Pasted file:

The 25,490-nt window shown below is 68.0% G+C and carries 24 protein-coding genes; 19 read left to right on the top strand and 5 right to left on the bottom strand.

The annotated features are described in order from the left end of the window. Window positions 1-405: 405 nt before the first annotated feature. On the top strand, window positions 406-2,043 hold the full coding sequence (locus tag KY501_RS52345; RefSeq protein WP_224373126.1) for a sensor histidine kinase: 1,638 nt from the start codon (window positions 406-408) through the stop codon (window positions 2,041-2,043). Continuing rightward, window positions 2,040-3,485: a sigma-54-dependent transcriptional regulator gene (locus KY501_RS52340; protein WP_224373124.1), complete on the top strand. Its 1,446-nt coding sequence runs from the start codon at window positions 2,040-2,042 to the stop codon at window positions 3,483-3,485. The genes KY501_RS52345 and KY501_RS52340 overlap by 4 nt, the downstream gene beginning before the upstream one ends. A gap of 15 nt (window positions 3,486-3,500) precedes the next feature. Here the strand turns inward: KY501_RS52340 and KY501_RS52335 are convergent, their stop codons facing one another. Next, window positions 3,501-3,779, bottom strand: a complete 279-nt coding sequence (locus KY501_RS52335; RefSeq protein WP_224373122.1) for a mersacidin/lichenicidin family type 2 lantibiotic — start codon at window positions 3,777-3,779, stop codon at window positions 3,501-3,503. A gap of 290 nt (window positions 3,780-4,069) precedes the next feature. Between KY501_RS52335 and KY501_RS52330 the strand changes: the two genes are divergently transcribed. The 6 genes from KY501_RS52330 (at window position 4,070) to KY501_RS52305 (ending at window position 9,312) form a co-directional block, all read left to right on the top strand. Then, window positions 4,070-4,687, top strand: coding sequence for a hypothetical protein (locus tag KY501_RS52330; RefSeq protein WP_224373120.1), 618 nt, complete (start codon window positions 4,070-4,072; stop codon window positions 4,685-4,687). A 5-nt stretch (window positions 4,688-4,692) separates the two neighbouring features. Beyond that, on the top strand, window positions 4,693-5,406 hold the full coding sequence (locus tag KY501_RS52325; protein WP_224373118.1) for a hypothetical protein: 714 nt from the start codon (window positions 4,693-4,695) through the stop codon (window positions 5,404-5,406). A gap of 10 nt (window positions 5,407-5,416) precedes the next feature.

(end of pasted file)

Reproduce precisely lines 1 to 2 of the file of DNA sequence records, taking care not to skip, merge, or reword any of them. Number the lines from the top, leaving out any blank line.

The 25,490-nt window shown below is 68.0% G+C and carries 24 protein-coding genes; 19 read left to right on the top strand and 5 right to left on the bottom strand.

The annotated features are described in order from the left end of the window. Window positions 1-405: 405 nt before the first annotated feature. On the top strand, window positions 406-2,043 hold the full coding sequence (locus tag KY501_RS52345; RefSeq protein WP_224373126.1) for a sensor histidine kinase: 1,638 nt from the start codon (window positions 406-408) through the stop codon (window positions 2,041-2,043). Continuing rightward, window positions 2,040-3,485: a sigma-54-dependent transcriptional regulator gene (locus KY501_RS52340; protein WP_224373124.1), complete on the top strand. Its 1,446-nt coding sequence runs from the start codon at window positions 2,040-2,042 to the stop codon at window positions 3,483-3,485. The genes KY501_RS52345 and KY501_RS52340 overlap by 4 nt, the downstream gene beginning before the upstream one ends. A gap of 15 nt (window positions 3,486-3,500) precedes the next feature. Here the strand turns inward: KY501_RS52340 and KY501_RS52335 are convergent, their stop codons facing one another. Next, window positions 3,501-3,779, bottom strand: a complete 279-nt coding sequence (locus KY501_RS52335; RefSeq protein WP_224373122.1) for a mersacidin/lichenicidin family type 2 lantibiotic — start codon at window positions 3,777-3,779, stop codon at window positions 3,501-3,503. A gap of 290 nt (window positions 3,780-4,069) precedes the next feature. Between KY501_RS52335 and KY501_RS52330 the strand changes: the two genes are divergently transcribed. The 6 genes from KY501_RS52330 (at window position 4,070) to KY501_RS52305 (ending at window position 9,312) form a co-directional block, all read left to right on the top strand. Then, window positions 4,070-4,687, top strand: coding sequence for a hypothetical protein (locus tag KY501_RS52330; RefSeq protein WP_224373120.1), 618 nt, complete (start codon window positions 4,070-4,072; stop codon window positions 4,685-4,687). A 5-nt stretch (window positions 4,688-4,692) separates the two neighbouring features. Beyond that, on the top strand, window positions 4,693-5,406 hold the full coding sequence (locus tag KY501_RS52325; protein WP_224373118.1) for a hypothetical protein: 714 nt from the start codon (window positions 4,693-4,695) through the stop codon (window positions 5,404-5,406). A gap of 10 nt (window positions 5,407-5,416) precedes the next feature.